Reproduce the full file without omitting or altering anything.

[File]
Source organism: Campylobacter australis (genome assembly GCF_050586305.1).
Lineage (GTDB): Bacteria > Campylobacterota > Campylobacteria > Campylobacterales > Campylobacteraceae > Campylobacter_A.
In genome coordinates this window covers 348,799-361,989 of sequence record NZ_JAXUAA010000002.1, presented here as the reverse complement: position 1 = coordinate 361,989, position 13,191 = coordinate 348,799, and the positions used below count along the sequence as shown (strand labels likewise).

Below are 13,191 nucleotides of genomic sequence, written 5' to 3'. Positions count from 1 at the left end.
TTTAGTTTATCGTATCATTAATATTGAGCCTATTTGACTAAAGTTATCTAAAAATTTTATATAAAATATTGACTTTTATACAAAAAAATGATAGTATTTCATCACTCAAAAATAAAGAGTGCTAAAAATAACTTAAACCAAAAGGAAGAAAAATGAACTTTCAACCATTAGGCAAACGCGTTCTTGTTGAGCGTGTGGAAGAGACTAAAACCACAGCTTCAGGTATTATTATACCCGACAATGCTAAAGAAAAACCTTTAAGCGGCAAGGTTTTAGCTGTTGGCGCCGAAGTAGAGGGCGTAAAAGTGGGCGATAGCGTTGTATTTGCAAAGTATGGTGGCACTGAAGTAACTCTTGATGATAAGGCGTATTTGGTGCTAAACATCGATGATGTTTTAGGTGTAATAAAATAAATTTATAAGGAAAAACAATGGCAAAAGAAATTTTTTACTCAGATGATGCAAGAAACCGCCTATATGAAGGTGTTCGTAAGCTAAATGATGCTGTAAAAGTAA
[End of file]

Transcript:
Source organism: Campylobacter australis (genome assembly GCF_050586305.1).
Lineage (GTDB): Bacteria > Campylobacterota > Campylobacteria > Campylobacterales > Campylobacteraceae > Campylobacter_A.
In genome coordinates this window covers 348,799-361,989 of sequence record NZ_JAXUAA010000002.1, presented here as the reverse complement: position 1 = coordinate 361,989, position 13,191 = coordinate 348,799, and the positions used below count along the sequence as shown (strand labels likewise).

Below are 13,191 nucleotides of genomic sequence, written 5' to 3'. Positions count from 1 at the left end.
TTTAGTTTATCGTATCATTAATATTGAGCCTATTTGACTAAAGTTATCTAAAAATTTTATATAAAATATTGACTTTTATACAAAAAAATGATAGTATTTCATCACTCAAAAATAAAGAGTGCTAAAAATAACTTAAACCAAAAGGAAGAAAAATGAACTTTCAACCATTAGGCAAACGCGTTCTTGTTGAGCGTGTGGAAGAGACTAAAACCACAGCTTCAGGTATTATTATACCCGACAATGCTAAAGAAAAACCTTTAAGCGGCAAGGTTTTAGCTGTTGGCGCCGAAGTAGAGGGCGTAAAAGTGGGCGATAGCGTTGTATTTGCAAAGTATGGTGGCACTGAAGTAACTCTTGATGATAAGGCGTATTTGGTGCTAAACATCGATGATGTTTTAGGTGTAATAAAATAAATTTATAAGGAAAAACAATGGCAAAAGAAATTTTTTACTCAGATGATGCAAGAAACCGCCTATATGAAGGTGTTCGTAAGCTAAATGATGCTGTAAAAGTAA